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How Corona defines tomorrow’s manager

Successful management after the Corona crisis requires new perspectivesimago images / Shotshop

For weeks I have been coaching executives and teams that are exposed to completely new challenges in the corona crisis. Significant signs of dissolution are now appearing almost everywhere. Many people buckle under the double burden of work and family, they are physically, emotionally and mentally at the end of their strength. For the one who still hopes that we just have to get through this virus crisis and then everything will be fine, I have bad news.

Covid-19 is just one episode compared to what’s coming. It is becoming increasingly clear: the subsequent economic crisis alone will be huge. Not to mention the climate change, which has long been noticeable in this country and will provide unimaginable changes for companies. So is digitization, which has received an additional boost from the virus crisis.

These mega topics can no longer be examined from just one perspective or limited to one area. When entire companies digitize, it affects all departments; it raises countless questions – from security issues to marketing and the supply chain. This requires managers without specialist idiots who are able to get other people on board who work in a multi-perspective and interdisciplinary manner. Our world today is already too complex for everything else – and it will always be tomorrow’s.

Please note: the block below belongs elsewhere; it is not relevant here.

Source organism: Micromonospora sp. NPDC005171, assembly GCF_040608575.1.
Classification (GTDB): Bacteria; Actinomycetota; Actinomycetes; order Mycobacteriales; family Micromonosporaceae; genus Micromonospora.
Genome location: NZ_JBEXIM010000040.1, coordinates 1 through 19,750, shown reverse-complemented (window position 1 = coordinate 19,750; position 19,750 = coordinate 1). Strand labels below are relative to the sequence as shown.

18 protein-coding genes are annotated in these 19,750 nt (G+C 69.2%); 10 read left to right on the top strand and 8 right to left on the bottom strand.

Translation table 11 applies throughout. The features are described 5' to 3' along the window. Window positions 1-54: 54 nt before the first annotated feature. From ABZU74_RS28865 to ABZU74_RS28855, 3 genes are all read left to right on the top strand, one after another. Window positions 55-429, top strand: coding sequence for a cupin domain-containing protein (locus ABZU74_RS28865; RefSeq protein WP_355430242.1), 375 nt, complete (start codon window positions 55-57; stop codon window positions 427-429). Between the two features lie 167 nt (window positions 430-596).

Who now says: But I know where to go – has already lost. If you want to be successful tomorrow, you have to be able to question what already exists – including the recipes for success to date. Especially in times of fundamental upheavals, such as we are currently experiencing, the future cannot be shaped by projecting past experiences onto tomorrow.

Nobody can handle this alone: ​​The era of the omniscient manager who guides others in the implementation is finally over. Tomorrow’s leader is tasked with bringing together and coordinating different perspectives. It is not just about interdisciplinary thinking and multi-perspective action. Complementary personalities are also required in management teams. A manager, for example, who is more security-oriented himself, would do well to bring people to his side who think differently, are more willing to take risks, are more open, more dynamic.

Nothing against numbers, monitoring and KPIs: But managing them alone no longer works. The people we want to work with who are intrinsically motivated have different needs. They want to be seen and respected, meaning and purpose conveyed. Only managers who have personality can do that. They exemplify what is important now. And we have to train these people.

But how can I teach people to show respect for others or to grant them autonomy? Not only to use them to fulfill your own needs, but to show empathy and real interest? The answer is: not at all. There is no need for new skills that I can teach in classic training courses.

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